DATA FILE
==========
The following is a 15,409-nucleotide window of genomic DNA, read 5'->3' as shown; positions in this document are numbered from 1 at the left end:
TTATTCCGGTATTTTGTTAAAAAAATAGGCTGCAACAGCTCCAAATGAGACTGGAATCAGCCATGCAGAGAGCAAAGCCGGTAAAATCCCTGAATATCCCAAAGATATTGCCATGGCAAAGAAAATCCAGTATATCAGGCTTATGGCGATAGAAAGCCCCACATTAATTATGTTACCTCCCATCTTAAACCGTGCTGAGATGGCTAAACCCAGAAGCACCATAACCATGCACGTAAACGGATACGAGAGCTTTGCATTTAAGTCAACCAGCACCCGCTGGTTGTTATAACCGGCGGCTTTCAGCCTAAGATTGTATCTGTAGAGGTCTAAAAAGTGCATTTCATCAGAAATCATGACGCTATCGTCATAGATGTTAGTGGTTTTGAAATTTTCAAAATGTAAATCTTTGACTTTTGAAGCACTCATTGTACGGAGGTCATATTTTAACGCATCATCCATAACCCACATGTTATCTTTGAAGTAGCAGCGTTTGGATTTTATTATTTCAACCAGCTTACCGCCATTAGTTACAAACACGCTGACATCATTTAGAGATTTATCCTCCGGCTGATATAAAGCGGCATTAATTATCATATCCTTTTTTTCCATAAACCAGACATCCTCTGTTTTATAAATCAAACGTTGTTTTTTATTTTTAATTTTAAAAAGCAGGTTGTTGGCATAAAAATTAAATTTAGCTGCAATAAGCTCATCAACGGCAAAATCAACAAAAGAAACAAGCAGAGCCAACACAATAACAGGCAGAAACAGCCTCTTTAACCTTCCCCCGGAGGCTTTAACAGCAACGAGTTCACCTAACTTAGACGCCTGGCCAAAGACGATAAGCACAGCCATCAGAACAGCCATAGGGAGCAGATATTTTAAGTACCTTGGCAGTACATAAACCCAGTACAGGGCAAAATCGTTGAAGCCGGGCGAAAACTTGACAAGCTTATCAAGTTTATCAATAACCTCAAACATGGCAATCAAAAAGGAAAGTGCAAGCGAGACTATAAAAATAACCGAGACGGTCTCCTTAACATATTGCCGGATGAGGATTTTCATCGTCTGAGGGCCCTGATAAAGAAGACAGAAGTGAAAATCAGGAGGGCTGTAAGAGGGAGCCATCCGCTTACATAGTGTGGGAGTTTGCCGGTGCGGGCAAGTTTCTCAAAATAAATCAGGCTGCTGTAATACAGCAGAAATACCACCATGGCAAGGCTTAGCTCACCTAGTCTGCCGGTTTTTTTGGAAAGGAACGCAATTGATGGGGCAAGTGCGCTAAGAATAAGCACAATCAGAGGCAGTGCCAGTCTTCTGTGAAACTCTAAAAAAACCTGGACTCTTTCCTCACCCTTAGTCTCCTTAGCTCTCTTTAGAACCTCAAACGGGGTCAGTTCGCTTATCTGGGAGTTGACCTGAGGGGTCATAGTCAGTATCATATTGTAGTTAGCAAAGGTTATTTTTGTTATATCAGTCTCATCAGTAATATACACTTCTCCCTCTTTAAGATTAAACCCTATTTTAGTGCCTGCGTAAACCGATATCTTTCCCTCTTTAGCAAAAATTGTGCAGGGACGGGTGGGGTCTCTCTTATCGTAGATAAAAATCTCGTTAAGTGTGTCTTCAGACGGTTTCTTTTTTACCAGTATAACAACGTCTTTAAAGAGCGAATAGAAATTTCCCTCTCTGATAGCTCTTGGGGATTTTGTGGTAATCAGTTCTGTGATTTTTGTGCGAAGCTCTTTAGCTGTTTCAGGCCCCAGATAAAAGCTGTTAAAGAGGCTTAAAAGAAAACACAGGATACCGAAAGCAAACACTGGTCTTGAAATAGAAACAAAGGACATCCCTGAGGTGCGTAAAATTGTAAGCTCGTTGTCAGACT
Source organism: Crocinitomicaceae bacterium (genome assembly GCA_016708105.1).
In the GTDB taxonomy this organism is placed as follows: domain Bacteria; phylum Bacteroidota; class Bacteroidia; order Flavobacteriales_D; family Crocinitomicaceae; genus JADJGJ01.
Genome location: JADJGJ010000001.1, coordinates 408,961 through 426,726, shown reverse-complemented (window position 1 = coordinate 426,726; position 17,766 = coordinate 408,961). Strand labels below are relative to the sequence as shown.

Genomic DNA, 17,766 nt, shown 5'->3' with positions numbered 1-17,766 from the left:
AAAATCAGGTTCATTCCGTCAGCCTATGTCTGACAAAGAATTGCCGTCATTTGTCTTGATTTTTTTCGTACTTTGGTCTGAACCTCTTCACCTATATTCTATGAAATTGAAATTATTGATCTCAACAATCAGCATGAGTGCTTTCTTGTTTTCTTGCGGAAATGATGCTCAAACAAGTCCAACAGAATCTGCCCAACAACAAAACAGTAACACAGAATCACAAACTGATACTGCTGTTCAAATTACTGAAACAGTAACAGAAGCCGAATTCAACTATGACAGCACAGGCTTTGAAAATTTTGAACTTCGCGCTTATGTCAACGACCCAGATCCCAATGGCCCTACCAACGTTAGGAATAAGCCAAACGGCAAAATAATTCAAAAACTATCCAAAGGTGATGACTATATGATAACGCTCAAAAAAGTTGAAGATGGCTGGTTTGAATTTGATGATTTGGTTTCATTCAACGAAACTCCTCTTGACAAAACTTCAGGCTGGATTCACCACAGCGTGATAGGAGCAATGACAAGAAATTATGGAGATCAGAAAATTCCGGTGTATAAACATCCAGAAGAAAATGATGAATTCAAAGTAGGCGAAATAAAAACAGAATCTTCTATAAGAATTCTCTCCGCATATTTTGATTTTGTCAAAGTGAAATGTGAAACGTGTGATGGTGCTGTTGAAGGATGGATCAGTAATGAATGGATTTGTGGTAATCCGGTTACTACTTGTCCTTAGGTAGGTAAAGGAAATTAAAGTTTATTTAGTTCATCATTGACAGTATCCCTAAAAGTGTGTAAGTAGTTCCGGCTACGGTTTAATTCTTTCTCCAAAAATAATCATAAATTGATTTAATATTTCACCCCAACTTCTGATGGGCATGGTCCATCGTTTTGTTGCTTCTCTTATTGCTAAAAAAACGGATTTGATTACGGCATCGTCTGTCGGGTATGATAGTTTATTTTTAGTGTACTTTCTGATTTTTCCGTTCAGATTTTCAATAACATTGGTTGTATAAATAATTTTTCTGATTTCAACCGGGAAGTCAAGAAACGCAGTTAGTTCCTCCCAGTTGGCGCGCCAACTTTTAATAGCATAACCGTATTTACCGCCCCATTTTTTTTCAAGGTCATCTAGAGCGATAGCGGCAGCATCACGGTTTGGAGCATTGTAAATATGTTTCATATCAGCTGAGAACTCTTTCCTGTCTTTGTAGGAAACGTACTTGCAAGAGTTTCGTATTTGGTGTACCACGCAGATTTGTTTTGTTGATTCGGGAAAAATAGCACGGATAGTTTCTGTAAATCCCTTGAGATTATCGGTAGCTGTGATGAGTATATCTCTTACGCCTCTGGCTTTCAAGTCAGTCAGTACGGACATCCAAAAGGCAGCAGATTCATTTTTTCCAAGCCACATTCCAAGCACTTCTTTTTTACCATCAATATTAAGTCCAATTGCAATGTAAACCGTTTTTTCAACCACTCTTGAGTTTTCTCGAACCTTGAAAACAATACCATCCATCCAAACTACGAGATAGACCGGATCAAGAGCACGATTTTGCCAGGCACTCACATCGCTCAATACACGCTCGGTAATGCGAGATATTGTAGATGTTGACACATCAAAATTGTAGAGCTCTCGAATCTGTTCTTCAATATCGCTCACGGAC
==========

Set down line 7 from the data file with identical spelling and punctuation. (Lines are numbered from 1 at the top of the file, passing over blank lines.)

AAAATCAGGTTCATTCCGTCAGCCTATGTCTGACAAAGAATTGCCGTCATTTGTCTTGATTTTTTTCGTACTTTGGTCTGAACCTCTTCACCTATATTCTATGAAATTGAAATTATTGATCTCAACAATCAGCATGAGTGCTTTCTTGTTTTCTTGCGGAAATGATGCTCAAACAAGTCCAACAGAATCTGCCCAACAACAAAACAGTAACACAGAATCACAAACTGATACTGCTGTTCAAATTACTGAAACAGTAACAGAAGCCGAATTCAACTATGACAGCACAGGCTTTGAAAATTTTGAACTTCGCGCTTATGTCAACGACCCAGATCCCAATGGCCCTACCAACGTTAGGAATAAGCCAAACGGCAAAATAATTCAAAAACTATCCAAAGGTGATGACTATATGATAACGCTCAAAAAAGTTGAAGATGGCTGGTTTGAATTTGATGATTTGGTTTCATTCAACGAAACTCCTCTTGACAAAACTTCAGGCTGGATTCACCACAGCGTGATAGGAGCAATGACAAGAAATTATGGAGATCAGAAAATTCCGGTGTATAAACATCCAGAAGAAAATGATGAATTCAAAGTAGGCGAAATAAAAACAGAATCTTCTATAAGAATTCTCTCCGCATATTTTGATTTTGTCAAAGTGAAATGTGAAACGTGTGATGGTGCTGTTGAAGGATGGATCAGTAATGAATGGATTTGTGGTAATCCGGTTACTACTTGTCCTTAGGTAGGTAAAGGAAATTAAAGTTTATTTAGTTCATCATTGACAGTATCCCTAAAAGTGTGTAAGTAGTTCCGGCTACGGTTTAATTCTTTCTCCAAAAATAATCATAAATTGATTTAATATTTCACCCCAACTTCTGATGGGCATGGTCCATCGTTTTGTTGCTTCTCTTATTGCTAAAAAAACGGATTTGATTACGGCATCGTCTGTCGGGTATGATAGTTTATTTTTAGTGTACTTTCTGATTTTTCCGTTCAGATTTTCAATAACATTGGTTGTATAAATAATTTTTCTGATTTCAACCGGGAAGTCAAGAAACGCAGTTAGTTCCTCCCAGTTGGCGCGCCAACTTTTAATAGCATAACCGTATTTACCGCCCCATTTTTTTTCAAGGTCATCTAGAGCGATAGCGGCAGCATCACGGTTTGGAGCATTGTAAATATGTTTCATATCAGCTGAGAACTCTTTCCTGTCTTTGTAGGAAACGTACTTGCAAGAGTTTCGTATTTGGTGTACCACGCAGATTTGTTTTGTTGATTCGGGAAAAATAGCACGGATAGTTTCTGTAAATCCCTTGAGATTATCGGTAGCTGTGATGAGTATATCTCTTACGCCTCTGGCTTTCAAGTCAGTCAGTACGGACATCCAAAAGGCAGCAGATTCATTTTTTCCAAGCCACATTCCAAGCACTTCTTTTTTACCATCAATATTAAGTCCAATTGCAATGTAAACCGTTTTTTCAACCACTCTTGAGTTTTCTCGAACCTTGAAAACAATACCATCCATCCAAACTACGAGATAGACCGGATCAAGAGCACGATTTTGCCAGGCACTCACATCGCTCAATACACGCTCGGTAATGCGAGATATTGTAGATGTTGACACATCAAAATTGTAGAGCTCTCGAATCTGTTCTTCAATATCGCTCACGGAC